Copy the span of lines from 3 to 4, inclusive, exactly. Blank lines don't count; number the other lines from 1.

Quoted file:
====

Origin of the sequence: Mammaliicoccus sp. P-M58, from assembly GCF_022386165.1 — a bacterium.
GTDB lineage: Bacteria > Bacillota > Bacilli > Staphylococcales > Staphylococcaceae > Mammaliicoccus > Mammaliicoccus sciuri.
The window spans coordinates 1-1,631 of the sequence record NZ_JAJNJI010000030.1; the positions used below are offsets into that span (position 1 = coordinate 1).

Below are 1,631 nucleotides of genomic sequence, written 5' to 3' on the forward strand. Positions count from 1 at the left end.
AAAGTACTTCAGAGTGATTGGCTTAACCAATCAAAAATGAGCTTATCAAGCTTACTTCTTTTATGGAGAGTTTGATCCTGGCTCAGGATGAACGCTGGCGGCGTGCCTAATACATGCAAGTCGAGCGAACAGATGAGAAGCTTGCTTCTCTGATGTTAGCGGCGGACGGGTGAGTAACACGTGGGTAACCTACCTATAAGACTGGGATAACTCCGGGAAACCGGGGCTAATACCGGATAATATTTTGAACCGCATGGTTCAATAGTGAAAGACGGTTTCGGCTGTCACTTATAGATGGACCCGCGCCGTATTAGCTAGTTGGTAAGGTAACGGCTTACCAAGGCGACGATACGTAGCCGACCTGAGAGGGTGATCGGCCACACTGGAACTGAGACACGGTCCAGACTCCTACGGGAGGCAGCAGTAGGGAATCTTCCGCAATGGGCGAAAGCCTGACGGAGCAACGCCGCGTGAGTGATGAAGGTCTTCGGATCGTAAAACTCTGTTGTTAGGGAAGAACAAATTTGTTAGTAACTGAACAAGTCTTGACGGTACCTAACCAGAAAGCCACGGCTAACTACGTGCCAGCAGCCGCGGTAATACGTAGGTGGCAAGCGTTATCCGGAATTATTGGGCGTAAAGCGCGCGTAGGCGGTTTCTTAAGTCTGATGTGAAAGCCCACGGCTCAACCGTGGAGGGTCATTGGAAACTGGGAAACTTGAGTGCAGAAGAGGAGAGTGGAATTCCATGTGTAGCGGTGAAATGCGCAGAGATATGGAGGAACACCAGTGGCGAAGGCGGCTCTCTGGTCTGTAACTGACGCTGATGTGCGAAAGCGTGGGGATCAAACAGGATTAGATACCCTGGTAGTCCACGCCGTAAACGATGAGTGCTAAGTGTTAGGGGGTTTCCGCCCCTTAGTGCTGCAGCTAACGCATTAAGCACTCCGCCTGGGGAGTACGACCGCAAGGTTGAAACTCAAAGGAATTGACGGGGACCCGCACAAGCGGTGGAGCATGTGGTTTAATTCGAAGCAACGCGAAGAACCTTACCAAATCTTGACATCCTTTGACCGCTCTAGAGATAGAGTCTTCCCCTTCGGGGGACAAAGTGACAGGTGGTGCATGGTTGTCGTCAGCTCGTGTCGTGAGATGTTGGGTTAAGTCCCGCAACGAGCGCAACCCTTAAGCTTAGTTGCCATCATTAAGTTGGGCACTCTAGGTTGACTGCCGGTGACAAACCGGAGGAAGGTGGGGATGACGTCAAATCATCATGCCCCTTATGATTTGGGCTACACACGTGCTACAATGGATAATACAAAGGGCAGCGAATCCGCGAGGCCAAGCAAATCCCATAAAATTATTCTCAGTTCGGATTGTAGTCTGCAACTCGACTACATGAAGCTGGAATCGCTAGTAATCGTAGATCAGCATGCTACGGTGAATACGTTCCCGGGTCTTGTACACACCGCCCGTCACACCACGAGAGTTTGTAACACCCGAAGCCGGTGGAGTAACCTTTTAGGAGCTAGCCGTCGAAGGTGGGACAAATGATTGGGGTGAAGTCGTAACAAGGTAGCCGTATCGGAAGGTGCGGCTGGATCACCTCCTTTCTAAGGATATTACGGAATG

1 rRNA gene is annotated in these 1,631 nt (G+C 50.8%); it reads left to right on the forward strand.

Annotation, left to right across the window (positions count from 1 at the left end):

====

The window spans coordinates 1-1,631 of the sequence record NZ_JAJNJI010000030.1; the positions used below are offsets into that span (position 1 = coordinate 1).

Below are 1,631 nucleotides of genomic sequence, written 5' to 3' on the forward strand. Positions count from 1 at the left end.